Ho Chi Minh City

The next day we headed to Ho Chi Minh City. The streets here were absolutely crazy. There are about 2.5 million motor bikes just in the city and they fill the streets like a river constantly flowing. It took me a while to get the hang of crossing the road. Taking the first step out was the hardest part because none of the drivers paid any attention to pedestrian crossings. So you just had to step out and keep walking at a constant speed and keep going until the reached the other side. If you stop you’re screwed because you’d just get stuck in the middle. If you run or slow down you’re also screwed because the drivers aren’t expecting it and will run you down. But if you keep walking they weave around you expertly and you just have to trust them otherwise you’ll get stuck on one side of the road all day.

We went to see the Chu Chi Tunnels while we were here. I thought this was going to be pretty boring but it turned out to be really good. Some of the tunnels were originally used to hide weapons during the French occupation but then during the American War the tunnels were expanded slightly and the network was extended massively so they eventually stood at 75 meters long. The famous battleground is now the most famous tourist attraction in Vietnam where the Vietnamese were the unlikely winners of the war. They won due to their clever traps and various creations that captured and killed American soldiers. These were so impressive because they were all virtually free and used nature and the land. So where the Americans had the massive advantage of having plenty of money for ammunition and supplies, something the Vietnamese were dangerously short on, but they made up for it with their creativity.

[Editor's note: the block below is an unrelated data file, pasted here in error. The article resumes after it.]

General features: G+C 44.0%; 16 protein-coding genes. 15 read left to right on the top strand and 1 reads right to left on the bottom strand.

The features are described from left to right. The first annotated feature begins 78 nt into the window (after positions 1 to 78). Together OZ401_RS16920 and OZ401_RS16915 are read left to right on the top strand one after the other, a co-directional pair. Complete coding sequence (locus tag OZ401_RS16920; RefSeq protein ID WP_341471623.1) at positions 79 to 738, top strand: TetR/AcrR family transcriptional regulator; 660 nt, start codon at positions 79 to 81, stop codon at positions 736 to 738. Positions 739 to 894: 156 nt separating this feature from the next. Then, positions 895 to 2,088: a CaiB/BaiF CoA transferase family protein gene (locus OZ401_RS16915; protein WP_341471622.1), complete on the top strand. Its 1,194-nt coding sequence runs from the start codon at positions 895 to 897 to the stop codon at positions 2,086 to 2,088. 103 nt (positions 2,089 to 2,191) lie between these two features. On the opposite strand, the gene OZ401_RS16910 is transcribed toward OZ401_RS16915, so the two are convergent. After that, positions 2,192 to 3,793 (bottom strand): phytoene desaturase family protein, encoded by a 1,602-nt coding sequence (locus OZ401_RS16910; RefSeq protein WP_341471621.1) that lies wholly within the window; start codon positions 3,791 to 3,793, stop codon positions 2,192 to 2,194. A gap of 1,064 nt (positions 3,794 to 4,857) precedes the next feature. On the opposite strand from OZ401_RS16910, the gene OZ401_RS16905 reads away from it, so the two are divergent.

Holes were dug everywhere and covered with leaves and grass but with lethal spikes hidden beneath, waiting for an American leg to slice through. Even the iron spikes themselves were clever creations.; they were made from the unexploded bombs that were dropped by the Americans which were taken apart and melted down to create new and very successful weapons.

Not only were the weapons impressive but the tunnels themselves were too. They were hand dug and up to 10,000 people lived in the tiny space under ground. They lived here for up to 30 years and built an underground community with schools, hospitals and kitchens. People were married and babies were born to the underground world. Many people only ever emerged at night time to see to their crops.

Nowadays the battlefield is transformed for tourists and the lush greenery has recovered so its difficult to imagine what once happened here. Drink and ice cream stalls welcomed us at the entrance and Sam had a go with an AK47 and was very pleased with himself. One of the tunnels was expanded so that us big Westerners can fit it in and even after the expansion it felt horrible to be down there for just a minute.


Monica is the founder and editor of The Travel Hack. She began the blog in 2009 when she left the UK to travel around Asia and Australia for two years. She's now a professional blogger and has travelled around the world in search of stylish adventure travel. Monica has recently had her second baby and is determined to prove that travelling with a baby is possible!

SHOWHIDE Comment (1)
  1. Really crossing Hanoi or Ho Chi Minh street is really the most challenge experience. The best way is crossing with a local. In spite of crazy traffic, Vietnam is also worth visiting with many beautiful landscapes and historic sites

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The Travel Hack

The Travel Hack is a blog about stylish adventure travel and affordable luxury.

We believe luxurious travel can be affordable and isn't just for the rich. Follow along with our worldwide adventures as we share our trips and tips for incredible travel experiences on a modest budget.